It seems almost too bizarre to be true, something straight out of a Tarzan movie. But cases such as this have been documented before and a professor of psychology at Bucknell University who specializes in feral children has studied the case and found no evidence that she is lying. Marina Chapman, after the encouragement of her grandchildren, published her memoirs in her new book, “The Girl with No Name”, in which she revealed that at four years old, she was kidnapped and abandoned in a Colombian jungle where a troupe of capuchin monkeys, who are known to bond easily with humans, found her and adopted her as one of their own. In her book, Chapman recalls how she was discovered by the monkeys.
“All trace of sleep had gone now, and as I opened my eyes fully I realized I wasn’t just surrounded, I was being watched. All around me, at a distance of several paces, were monkeys. Motionless and afraid again, I tried to count them… After a short time, one of the monkeys left the circle and began to approach me. He was one of the biggest, with a coat that was grayer than the others, and there was something about the way he loped towards me so boldly that made me think he was the one who ran the family. I was just about to squeeze my eyes shut when I saw him reach out a wrinkly brown hand and, to my surprise, with one firm push, knock me over onto my side. I quivered on the soil, tensed for the second blow that was surely coming. But it didn’t and after some seconds I dared open one eye again, only to find that the monkey had lost interest.. I sat and watched them for a long time. I was mesmerized and felt somehow reluctant to leave them. There was something about the way they seemed to enjoy one another ’s company that made them feel like a family. While close to them, I felt like I wasn’t alone any more.”
Chapman, who does not know her exact age but guesses she is somewhere in her mid-60’s, says she was raised by monkeys in the Colombian jungle for about five years. She survived by eating their discarded fruits and nuts, eventually learning how to scavenge bananas and other wild food. After a few years of zero human contact, she forgot her parents – and even her own name. She learned to climb high in the trees, a feat which her grandchildren say she can still do today. Over time, she says she developed dry, leathery skin and powerful sinewy arms and legs, learned how to sleep in a hollowed-out piece of tree trunk, and discovered an ability to communicate in their rudimentary language. At one point, one of the older monkeys saved her life after she had eaten poison berries. The animal led her to a brackish stream and submerged her head in the water after which she began coughing and vomiting, purging the berries from her body. She told reporters, “I learned from them. They became my family”
“After living with the monkeys for several years, Chapman says she encountered hunters who tried to sell her into domestic slavery in the Colombian city of Cucuta. She then ran away and became a thieving street kid before being adopted by a loving family in Bogota as a teenager and giving herself the name Marina. Chapman went from living in the wild as a child to living the domestic life when she met her husband at a church in Bradford, England, in 1978, after traveling there with a family who employed her.”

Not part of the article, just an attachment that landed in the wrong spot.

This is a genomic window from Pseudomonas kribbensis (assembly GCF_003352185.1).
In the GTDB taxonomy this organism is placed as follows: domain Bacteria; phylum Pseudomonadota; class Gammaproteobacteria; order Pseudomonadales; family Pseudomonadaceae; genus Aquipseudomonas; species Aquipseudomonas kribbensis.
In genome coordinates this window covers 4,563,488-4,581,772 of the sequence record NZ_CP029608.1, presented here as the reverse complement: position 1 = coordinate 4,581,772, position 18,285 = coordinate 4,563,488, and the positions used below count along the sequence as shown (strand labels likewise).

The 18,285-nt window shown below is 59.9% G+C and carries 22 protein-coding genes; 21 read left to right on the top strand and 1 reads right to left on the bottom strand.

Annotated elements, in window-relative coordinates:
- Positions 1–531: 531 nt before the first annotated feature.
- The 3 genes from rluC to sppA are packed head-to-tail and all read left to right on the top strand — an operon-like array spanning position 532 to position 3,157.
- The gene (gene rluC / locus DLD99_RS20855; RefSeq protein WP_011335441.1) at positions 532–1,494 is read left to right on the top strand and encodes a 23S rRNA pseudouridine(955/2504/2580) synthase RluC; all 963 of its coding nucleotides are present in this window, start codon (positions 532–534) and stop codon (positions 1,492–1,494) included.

Chapman’s story was not a new one to her family and friends who say she has been talking about her experience in the jungle for several decades. Hearing the story throughout their youth, her two daughters convinced Chapman to share her story with the world.
“Her story made sense. When you are raised by her, you just find it normal. She’s just not a lady, every morning she wakes up and she’s like ‘I have a house! I’ve got feet!’ You know, the simple things. I got bedtime stories about the jungle, as did my sister. We didn’t think it odd — it was just Mum telling her life. So in a way it was nothing special having a mother like that.”
To date nobody has found evidence that her story is made up and in fact, many aspects of her bizarre tale make sense. During the time of her abduction, around 1955, child kidnappings in Colombia were common and it is a well-known fact that capuchin monkeys bond easily with humans. And cases such as hers have been documented before. In 1991, the ‘Ugandan monkey boy,’ six-year-old John Ssebunya, was rescued after three years in the wild, being cared for by vervet monkeys. And in 1996, a two-year-old Nigerian called Bello was found living with chimpanzees.
Chapman’s two daughters traveled to Colombia in an effort to verify her story. There they tracked down many people who remembered the “wild child” and verified their grandmother’s story. In October 2012, a Sunday newspaper traveled to Colombia and tracked down Nancy Forero Eusse, the granddaughter of the woman who ‘rescued’ Mrs Chapman. Nancy recalled how ‘Marina Luz’ had often shared her story of being raised by monkeys. At the time, the future Mrs Chapman would like to spend her afternoons sitting in the branches of a mango tree. ‘It was such a curious thing,’ recalled Ms Eusse. ‘She would hang out in that tree. Not just in the branches, but high up, right at the top.’
The National Geographic channel is now planning a documentary in which they will return to the jungles of Columbia with Mrs Chapman.